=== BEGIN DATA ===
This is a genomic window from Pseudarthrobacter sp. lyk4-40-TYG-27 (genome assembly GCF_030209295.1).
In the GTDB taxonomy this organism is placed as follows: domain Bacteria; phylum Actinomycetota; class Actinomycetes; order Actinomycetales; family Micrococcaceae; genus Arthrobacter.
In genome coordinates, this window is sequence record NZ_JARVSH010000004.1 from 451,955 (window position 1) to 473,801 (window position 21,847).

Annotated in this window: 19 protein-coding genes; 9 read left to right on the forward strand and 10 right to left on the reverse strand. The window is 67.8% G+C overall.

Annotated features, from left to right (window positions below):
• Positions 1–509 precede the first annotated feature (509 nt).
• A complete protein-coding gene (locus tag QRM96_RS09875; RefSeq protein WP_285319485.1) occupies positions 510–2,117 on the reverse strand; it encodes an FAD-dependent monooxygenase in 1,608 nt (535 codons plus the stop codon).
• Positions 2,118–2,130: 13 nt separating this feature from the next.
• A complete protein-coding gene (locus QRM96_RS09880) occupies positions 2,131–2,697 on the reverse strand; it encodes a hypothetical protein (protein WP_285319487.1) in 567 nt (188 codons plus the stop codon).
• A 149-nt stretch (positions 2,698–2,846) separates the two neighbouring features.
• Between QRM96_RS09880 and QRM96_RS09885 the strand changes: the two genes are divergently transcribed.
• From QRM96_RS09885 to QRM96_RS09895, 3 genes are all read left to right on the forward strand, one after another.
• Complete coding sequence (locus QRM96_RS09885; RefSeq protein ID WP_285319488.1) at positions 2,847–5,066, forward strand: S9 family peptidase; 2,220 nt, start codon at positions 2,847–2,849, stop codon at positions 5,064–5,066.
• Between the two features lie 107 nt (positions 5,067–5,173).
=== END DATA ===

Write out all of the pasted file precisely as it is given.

This is a genomic window from Pseudarthrobacter sp. lyk4-40-TYG-27 (genome assembly GCF_030209295.1).
In the GTDB taxonomy this organism is placed as follows: domain Bacteria; phylum Actinomycetota; class Actinomycetes; order Actinomycetales; family Micrococcaceae; genus Arthrobacter.
In genome coordinates, this window is sequence record NZ_JARVSH010000004.1 from 451,955 (window position 1) to 473,801 (window position 21,847).

Annotated in this window: 19 protein-coding genes; 9 read left to right on the forward strand and 10 right to left on the reverse strand. The window is 67.8% G+C overall.

Annotated features, from left to right (window positions below):
• Positions 1–509 precede the first annotated feature (509 nt).
• A complete protein-coding gene (locus tag QRM96_RS09875; RefSeq protein WP_285319485.1) occupies positions 510–2,117 on the reverse strand; it encodes an FAD-dependent monooxygenase in 1,608 nt (535 codons plus the stop codon).
• Positions 2,118–2,130: 13 nt separating this feature from the next.
• A complete protein-coding gene (locus QRM96_RS09880) occupies positions 2,131–2,697 on the reverse strand; it encodes a hypothetical protein (protein WP_285319487.1) in 567 nt (188 codons plus the stop codon).
• A 149-nt stretch (positions 2,698–2,846) separates the two neighbouring features.
• Between QRM96_RS09880 and QRM96_RS09885 the strand changes: the two genes are divergently transcribed.
• From QRM96_RS09885 to QRM96_RS09895, 3 genes are all read left to right on the forward strand, one after another.
• Complete coding sequence (locus QRM96_RS09885; RefSeq protein ID WP_285319488.1) at positions 2,847–5,066, forward strand: S9 family peptidase; 2,220 nt, start codon at positions 2,847–2,849, stop codon at positions 5,064–5,066.
• Between the two features lie 107 nt (positions 5,067–5,173).